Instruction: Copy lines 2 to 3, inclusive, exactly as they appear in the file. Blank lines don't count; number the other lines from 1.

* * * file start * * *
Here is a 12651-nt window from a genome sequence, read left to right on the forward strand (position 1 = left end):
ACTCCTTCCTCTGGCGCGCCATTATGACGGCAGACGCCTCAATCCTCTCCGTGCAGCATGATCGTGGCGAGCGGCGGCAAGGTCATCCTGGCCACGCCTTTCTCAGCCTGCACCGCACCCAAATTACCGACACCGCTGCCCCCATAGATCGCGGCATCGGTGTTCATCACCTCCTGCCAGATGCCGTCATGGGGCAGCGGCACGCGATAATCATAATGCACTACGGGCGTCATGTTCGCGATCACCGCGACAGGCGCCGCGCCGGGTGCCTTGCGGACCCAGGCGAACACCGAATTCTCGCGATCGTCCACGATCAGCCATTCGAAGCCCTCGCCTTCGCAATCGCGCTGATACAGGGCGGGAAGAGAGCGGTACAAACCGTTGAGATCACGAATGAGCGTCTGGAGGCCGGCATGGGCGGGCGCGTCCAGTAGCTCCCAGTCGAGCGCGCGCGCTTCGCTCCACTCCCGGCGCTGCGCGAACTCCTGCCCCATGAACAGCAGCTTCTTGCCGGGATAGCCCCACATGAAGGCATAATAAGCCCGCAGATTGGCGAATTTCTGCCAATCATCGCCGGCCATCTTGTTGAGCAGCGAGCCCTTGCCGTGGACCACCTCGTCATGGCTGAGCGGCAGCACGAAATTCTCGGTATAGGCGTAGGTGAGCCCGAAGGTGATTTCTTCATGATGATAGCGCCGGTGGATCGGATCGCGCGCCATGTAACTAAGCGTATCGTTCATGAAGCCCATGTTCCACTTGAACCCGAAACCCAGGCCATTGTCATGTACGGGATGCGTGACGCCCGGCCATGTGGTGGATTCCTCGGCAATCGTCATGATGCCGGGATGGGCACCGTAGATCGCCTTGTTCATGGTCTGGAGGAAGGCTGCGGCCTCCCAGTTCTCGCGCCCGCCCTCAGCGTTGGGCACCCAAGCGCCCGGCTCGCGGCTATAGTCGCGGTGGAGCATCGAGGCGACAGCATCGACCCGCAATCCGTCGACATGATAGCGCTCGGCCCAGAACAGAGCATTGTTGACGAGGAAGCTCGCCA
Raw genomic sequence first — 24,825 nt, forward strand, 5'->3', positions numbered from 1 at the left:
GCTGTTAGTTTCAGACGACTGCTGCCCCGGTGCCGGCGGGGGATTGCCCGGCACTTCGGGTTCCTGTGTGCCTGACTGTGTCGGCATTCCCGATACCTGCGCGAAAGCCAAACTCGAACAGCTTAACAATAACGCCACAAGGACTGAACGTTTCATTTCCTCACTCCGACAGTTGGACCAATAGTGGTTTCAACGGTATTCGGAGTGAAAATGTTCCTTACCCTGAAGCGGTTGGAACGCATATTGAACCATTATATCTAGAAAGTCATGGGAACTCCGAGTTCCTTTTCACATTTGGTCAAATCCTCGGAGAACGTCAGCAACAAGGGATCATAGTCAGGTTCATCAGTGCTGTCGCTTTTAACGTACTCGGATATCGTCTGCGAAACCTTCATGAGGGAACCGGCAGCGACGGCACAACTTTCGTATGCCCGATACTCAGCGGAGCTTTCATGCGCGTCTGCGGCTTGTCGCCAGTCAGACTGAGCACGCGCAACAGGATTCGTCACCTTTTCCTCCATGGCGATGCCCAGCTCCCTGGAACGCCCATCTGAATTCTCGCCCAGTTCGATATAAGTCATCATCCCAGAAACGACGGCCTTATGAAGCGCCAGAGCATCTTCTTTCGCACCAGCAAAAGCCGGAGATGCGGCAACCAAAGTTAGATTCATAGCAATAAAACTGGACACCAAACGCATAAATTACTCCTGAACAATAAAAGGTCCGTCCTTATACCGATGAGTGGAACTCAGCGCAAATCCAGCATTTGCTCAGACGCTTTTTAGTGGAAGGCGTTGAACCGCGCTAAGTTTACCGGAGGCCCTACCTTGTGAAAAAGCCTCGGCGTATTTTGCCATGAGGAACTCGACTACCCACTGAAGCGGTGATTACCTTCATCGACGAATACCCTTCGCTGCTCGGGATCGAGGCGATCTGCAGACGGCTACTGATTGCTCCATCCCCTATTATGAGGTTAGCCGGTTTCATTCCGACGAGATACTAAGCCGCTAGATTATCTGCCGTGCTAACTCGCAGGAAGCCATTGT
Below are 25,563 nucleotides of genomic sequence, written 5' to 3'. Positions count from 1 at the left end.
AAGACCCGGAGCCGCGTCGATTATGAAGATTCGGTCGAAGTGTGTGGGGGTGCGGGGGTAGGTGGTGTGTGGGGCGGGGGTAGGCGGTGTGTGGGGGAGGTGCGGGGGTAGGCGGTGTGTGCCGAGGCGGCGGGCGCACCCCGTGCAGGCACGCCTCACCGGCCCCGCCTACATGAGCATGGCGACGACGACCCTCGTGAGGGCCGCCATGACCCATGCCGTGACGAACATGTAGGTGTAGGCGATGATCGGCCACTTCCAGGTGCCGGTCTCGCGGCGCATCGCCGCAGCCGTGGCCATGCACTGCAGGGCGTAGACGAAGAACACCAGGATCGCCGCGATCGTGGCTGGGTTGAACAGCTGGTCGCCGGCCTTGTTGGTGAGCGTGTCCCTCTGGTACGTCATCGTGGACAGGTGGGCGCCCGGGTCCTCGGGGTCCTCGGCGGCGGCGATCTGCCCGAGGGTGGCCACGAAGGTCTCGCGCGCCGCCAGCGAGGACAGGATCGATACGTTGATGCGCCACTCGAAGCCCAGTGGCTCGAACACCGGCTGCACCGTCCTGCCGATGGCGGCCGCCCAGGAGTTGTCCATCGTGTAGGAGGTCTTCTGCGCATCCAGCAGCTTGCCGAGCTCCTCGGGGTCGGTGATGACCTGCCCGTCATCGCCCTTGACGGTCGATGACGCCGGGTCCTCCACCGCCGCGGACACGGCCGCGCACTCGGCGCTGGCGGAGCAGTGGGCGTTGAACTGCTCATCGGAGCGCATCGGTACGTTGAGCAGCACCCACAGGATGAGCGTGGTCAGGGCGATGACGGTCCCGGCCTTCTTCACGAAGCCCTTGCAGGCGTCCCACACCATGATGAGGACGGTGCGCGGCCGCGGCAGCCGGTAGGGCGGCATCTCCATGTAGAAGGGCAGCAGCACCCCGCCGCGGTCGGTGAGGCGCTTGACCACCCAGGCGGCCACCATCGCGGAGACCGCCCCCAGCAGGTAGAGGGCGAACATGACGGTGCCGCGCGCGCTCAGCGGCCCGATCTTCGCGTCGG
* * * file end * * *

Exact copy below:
ACTCCTTCCTCTGGCGCGCCATTATGACGGCAGACGCCTCAATCCTCTCCGTGCAGCATGATCGTGGCGAGCGGCGGCAAGGTCATCCTGGCCACGCCTTTCTCAGCCTGCACCGCACCCAAATTACCGACACCGCTGCCCCCATAGATCGCGGCATCGGTGTTCATCACCTCCTGCCAGATGCCGTCATGGGGCAGCGGCACGCGATAATCATAATGCACTACGGGCGTCATGTTCGCGATCACCGCGACAGGCGCCGCGCCGGGTGCCTTGCGGACCCAGGCGAACACCGAATTCTCGCGATCGTCCACGATCAGCCATTCGAAGCCCTCGCCTTCGCAATCGCGCTGATACAGGGCGGGAAGAGAGCGGTACAAACCGTTGAGATCACGAATGAGCGTCTGGAGGCCGGCATGGGCGGGCGCGTCCAGTAGCTCCCAGTCGAGCGCGCGCGCTTCGCTCCACTCCCGGCGCTGCGCGAACTCCTGCCCCATGAACAGCAGCTTCTTGCCGGGATAGCCCCACATGAAGGCATAATAAGCCCGCAGATTGGCGAATTTCTGCCAATCATCGCCGGCCATCTTGTTGAGCAGCGAGCCCTTGCCGTGGACCACCTCGTCATGGCTGAGCGGCAGCACGAAATTCTCGGTATAGGCGTAGGTGAGCCCGAAGGTGATTTCTTCATGATGATAGCGCCGGTGGATCGGATCGCGCGCCATGTAACTAAGCGTATCGTTCATGAAGCCCATGTTCCACTTGAACCCGAAACCCAGGCCATTGTCATGTACGGGATGCGTGACGCCCGGCCATGTGGTGGATTCCTCGGCAATCGTCATGATGCCGGGATGGGCACCGTAGATCGCCTTGTTCATGGTCTGGAGGAAGGCTGCGGCCTCCCAGTTCTCGCGCCCGCCCTCAGCGTTGGGCACCCAAGCGCCCGGCTCGCGGCTATAGTCGCGGTGGAGCATCGAGGCGACAGCATCGACCCGCAATCCGTCGACATGATAGCGCTCGGCCCAGAACAGAGCATTGTTGACGAGGAAGCTCGCCA
Raw genomic sequence first — 24,825 nt, forward strand, 5'->3', positions numbered from 1 at the left: